This is extremely delicate and the situation is so dynamic. We clearly have to be on the right side of history here, but if we try to insert ourselves into the momentous internal Iranian drama that’s unfolding we may unwittingly undermine those whom we’re trying to strengthen.
Can he make a deal with the Mousavi forces?
The dilemma that Khamenei faces is that if [Mir-Hossein] Mousavi becomes president, he’s not going to be a subordinate president like Ahmadinejad is and like Khatami was. In the 1980s, Mousavi was prime minister when Khamenei was president, and he was widely thought to have been more influential and powerful than Khamenei was. It’s widely known, despite the fact that they are [distant] relatives (Reuters), that they have a very contentious relationship. Given what transpired over the last two weeks, Khamenei has lost enormous political capital with the Iranian public. He’s lost enormous political capital with the Iranian political elite. He’s going to have to calculate whether he wants to save Ahmadinejad’s presidency at all costs in order to have a subordinate president who’s not going to challenge him, or whether he’s willing to compromise by accepting a Mousavi presidency and a potentially much more limited political role for himself.
That would be an incredible turnabout. He’d have to have the election committee decree that it was a whole fraud. How would he do this?
Khamenei’s modus operandi is to wield power without accountability. This is how he’s ruled the last twenty years. Because the president of Iran has such a high profile both domestically and internationally, when thing aren’t going well in Iran--and they usually aren’t going well in terms of economic malaise, political restrictions, and social restrictions--the president usually bears the brunt. If you do a Google search for Ahmadinejad, ten more million hits come up than a Google search for Khamenei. But in reality, he holds the vast majority of constitutional authority. If a decision is made to either annul the election or overturn the results, he’ll have the Guardian Council do it even though the Guardian Council is under his jurisdiction. That’ll be another way to try to deflect accountability and project himself as a magnanimous leader staying above the fray.
Do you think this will go on for another week before such a decision is made? Does it require the people to face continuous threats and everything else to go out on the streets?
People are paying an enormous cost for this. I have tremendous admiration for the bravery of these people, not just in Tehran but throughout the country. They’re risking their lives every day for a very simple request: a greater political voice to rectify the profound sense of injustice they’re feeling. What we saw in the 1979 revolution was that when the shah’s government clamped down and began killing people, the protests actually mushroomed and the scale of the demonstrations increased.
One important distinction between the shah’s regime and the current regime is that many of the political, military, and intelligence elite of the shah’s era had alternative options when the going got tough. Many were educated in the United States and Europe and could subsist outside of Iran. But for the Islamic Republic’s political and military elite, Iran is all that they have. They weren’t educated in Europe; their formative years were in the seminaries of Qom and in the battlefield against Iraq. They have always known that if they want to stay in power, there are going to be times when they have to use force. But again, having themselves been on the other side of history in the late 1970s, they’re cognizant of the fact that if the force isn’t properly calibrated, it could augment their vulnerabilities rather than their security.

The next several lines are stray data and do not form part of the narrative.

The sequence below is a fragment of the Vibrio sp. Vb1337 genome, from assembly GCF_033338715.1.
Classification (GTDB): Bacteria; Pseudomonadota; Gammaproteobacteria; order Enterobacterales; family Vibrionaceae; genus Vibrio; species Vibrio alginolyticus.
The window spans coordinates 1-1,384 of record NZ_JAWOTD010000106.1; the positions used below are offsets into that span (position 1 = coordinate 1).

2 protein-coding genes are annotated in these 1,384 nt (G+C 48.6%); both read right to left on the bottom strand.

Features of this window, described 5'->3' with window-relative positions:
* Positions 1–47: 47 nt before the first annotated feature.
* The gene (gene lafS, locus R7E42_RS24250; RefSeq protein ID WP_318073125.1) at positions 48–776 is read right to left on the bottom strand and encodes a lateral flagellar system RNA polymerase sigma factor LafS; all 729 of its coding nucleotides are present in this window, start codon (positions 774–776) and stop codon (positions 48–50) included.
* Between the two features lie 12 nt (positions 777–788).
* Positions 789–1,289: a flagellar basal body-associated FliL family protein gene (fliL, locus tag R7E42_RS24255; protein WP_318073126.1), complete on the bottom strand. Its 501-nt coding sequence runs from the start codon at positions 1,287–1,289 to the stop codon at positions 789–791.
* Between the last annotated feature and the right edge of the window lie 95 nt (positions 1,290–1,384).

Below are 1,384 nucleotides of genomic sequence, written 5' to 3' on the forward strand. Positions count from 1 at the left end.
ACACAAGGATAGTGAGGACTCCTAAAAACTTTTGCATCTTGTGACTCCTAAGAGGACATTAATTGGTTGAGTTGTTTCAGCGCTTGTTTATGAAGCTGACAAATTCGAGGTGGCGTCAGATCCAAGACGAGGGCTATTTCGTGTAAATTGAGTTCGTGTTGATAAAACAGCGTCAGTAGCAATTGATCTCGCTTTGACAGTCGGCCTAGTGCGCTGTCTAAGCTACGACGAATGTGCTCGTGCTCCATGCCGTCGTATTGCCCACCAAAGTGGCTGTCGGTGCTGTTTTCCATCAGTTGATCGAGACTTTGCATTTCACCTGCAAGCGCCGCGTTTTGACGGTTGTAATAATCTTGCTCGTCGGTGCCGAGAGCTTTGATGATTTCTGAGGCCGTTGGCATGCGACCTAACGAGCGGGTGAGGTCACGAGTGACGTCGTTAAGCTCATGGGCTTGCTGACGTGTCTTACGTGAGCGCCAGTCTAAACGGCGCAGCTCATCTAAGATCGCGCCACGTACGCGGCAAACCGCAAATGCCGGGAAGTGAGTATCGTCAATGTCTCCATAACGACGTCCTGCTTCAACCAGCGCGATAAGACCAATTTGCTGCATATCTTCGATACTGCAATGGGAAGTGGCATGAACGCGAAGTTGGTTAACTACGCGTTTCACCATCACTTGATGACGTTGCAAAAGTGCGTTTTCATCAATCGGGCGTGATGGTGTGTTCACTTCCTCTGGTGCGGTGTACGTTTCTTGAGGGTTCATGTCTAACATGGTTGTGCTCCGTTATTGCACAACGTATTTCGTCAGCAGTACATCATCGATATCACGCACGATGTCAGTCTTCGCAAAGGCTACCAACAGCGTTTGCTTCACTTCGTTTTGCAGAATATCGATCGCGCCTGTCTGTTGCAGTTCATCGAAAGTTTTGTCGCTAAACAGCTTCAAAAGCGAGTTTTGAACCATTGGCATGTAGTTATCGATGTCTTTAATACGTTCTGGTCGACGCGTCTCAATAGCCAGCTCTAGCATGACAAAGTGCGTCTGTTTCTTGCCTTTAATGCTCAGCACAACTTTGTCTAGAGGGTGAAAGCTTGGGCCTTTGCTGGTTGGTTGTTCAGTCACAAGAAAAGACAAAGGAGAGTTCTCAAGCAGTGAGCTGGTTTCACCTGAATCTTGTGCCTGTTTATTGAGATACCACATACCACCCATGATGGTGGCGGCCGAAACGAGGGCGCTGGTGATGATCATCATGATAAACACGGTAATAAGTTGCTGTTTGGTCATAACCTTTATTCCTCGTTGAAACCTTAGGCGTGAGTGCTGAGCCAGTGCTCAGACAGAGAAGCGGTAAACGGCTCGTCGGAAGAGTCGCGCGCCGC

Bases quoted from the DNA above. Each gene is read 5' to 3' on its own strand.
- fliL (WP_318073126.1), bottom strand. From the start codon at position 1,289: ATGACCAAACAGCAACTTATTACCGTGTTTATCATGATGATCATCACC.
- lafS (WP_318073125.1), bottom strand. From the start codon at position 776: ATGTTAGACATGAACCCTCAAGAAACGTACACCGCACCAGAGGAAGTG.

Given your analysis, what should the Obama administration do? Should it stay hands-off rhetorically or should Obama condemn the efforts of the Iranian authorities to crack down? Should it call for a new election?
This is extremely delicate and the situation is so dynamic. We clearly have to be on the right side of history here, but if we try to insert ourselves into the momentous internal Iranian drama that’s unfolding we may unwittingly undermine those whom we’re trying to strengthen. Historically that’s often been the case in Iran.
It goes without saying that the Obama administration should clearly not acknowledge the results of these contested elections. This would demoralize people. We should also be pushing all of our allies not to acknowledge the results of these elections until justice prevails in Tehran. I was disappointed that Turkey’s Abdullah Gul and Afghanistan’s Hamid Karzai did not hesitate to congratulate Ahmadinejad.
But again, if we overtly take sides the regime could well react with a massive and bloody crackdown on the demonstrators using the pretext that they are acting against an American-led coup. And the sad thing is that much of the global media would focus more on what Obama said than what the Iranian government did.
That said, the president should condemn the flagrant violence against innocent civilians, including women and the elderly. The Iranian regime likes to talk a lot about justice, and we should make it clear we want to see justice and the will of the Iranian people prevail.